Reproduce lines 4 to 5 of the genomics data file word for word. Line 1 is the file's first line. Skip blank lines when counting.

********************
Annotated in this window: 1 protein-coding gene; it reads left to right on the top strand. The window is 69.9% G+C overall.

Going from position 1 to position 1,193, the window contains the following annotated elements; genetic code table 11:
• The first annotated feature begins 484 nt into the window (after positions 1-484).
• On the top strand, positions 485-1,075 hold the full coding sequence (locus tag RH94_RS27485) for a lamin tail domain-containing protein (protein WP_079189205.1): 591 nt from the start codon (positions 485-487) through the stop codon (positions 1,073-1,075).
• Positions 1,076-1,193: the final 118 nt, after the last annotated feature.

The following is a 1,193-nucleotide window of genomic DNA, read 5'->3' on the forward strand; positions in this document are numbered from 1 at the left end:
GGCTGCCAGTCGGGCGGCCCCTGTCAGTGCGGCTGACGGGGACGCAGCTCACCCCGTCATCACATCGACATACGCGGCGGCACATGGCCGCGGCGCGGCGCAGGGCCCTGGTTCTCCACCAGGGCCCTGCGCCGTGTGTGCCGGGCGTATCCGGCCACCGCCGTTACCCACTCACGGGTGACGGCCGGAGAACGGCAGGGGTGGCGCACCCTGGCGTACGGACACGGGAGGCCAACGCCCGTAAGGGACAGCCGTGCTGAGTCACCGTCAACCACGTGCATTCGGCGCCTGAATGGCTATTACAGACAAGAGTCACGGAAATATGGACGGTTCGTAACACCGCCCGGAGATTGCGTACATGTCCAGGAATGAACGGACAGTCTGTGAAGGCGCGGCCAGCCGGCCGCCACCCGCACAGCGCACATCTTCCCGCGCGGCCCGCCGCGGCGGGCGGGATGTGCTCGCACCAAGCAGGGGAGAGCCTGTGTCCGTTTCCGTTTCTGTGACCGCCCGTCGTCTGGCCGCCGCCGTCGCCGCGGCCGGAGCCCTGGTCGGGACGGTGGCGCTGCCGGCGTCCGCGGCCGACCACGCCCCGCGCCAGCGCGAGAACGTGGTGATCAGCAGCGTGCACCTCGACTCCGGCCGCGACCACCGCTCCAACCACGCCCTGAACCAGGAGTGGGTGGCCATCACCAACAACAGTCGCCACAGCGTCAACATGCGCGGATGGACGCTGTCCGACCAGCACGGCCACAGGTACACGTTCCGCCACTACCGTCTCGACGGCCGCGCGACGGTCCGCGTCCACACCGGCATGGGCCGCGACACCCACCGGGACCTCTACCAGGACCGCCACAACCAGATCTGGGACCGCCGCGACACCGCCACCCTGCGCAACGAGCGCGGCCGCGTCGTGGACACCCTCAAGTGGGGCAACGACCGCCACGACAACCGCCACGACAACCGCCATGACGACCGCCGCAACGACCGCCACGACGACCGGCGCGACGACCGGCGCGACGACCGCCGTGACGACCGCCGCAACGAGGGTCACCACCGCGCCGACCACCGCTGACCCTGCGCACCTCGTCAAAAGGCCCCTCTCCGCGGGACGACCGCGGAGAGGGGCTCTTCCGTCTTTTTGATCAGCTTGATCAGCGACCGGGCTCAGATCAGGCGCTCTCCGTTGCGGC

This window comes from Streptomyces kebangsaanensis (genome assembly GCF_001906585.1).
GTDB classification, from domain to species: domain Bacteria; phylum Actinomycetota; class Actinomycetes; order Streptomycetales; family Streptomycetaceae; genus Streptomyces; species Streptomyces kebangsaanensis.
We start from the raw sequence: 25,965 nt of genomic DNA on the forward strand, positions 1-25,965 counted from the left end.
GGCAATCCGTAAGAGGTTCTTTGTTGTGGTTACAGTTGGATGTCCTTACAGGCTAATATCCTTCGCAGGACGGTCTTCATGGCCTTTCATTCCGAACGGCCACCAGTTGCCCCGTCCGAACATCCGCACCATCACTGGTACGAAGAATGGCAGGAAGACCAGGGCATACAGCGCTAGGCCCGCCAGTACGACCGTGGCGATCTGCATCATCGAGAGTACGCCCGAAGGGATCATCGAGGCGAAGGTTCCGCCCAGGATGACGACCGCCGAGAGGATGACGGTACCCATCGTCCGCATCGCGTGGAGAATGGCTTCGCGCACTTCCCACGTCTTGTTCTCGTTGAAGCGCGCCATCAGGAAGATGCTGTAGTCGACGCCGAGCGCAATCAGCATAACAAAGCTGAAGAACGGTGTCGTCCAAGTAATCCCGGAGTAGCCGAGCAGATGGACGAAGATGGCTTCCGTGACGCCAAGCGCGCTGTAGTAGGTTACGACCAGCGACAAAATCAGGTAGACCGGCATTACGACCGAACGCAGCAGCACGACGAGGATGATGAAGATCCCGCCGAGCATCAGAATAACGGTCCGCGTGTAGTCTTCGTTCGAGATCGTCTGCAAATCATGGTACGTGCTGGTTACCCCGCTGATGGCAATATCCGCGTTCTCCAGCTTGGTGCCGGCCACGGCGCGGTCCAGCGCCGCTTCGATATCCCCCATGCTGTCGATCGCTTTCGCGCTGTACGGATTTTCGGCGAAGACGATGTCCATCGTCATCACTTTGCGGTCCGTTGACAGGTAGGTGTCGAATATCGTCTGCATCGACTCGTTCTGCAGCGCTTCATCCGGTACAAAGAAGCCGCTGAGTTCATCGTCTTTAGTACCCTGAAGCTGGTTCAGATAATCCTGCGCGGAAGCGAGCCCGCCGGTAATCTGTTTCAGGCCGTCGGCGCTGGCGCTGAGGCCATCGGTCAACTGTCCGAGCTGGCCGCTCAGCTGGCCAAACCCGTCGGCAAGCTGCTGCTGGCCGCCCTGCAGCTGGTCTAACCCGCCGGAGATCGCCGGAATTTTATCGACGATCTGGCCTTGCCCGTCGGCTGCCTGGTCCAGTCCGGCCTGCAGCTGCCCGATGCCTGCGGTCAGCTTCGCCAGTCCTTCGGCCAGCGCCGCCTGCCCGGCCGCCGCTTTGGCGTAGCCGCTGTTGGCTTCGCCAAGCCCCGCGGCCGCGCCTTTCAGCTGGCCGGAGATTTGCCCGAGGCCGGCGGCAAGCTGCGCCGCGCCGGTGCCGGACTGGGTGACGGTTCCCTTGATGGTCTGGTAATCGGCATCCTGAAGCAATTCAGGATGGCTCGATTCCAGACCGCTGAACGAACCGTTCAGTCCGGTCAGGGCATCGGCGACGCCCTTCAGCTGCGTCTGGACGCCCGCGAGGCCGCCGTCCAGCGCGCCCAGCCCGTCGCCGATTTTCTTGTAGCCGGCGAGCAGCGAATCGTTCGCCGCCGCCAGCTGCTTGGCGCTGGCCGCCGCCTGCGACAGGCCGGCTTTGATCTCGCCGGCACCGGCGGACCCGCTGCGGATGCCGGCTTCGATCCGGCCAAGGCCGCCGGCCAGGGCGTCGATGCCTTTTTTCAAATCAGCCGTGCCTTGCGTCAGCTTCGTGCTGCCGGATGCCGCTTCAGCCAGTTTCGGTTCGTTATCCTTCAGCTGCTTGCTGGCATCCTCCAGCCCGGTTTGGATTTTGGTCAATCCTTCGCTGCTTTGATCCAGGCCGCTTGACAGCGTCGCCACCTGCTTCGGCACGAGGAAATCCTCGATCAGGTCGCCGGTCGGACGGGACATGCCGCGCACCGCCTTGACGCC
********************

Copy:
• On the top strand, positions 485-1,075 hold the full coding sequence (locus tag RH94_RS27485) for a lamin tail domain-containing protein (protein WP_079189205.1): 591 nt from the start codon (positions 485-487) through the stop codon (positions 1,073-1,075).
• Positions 1,076-1,193: the final 118 nt, after the last annotated feature.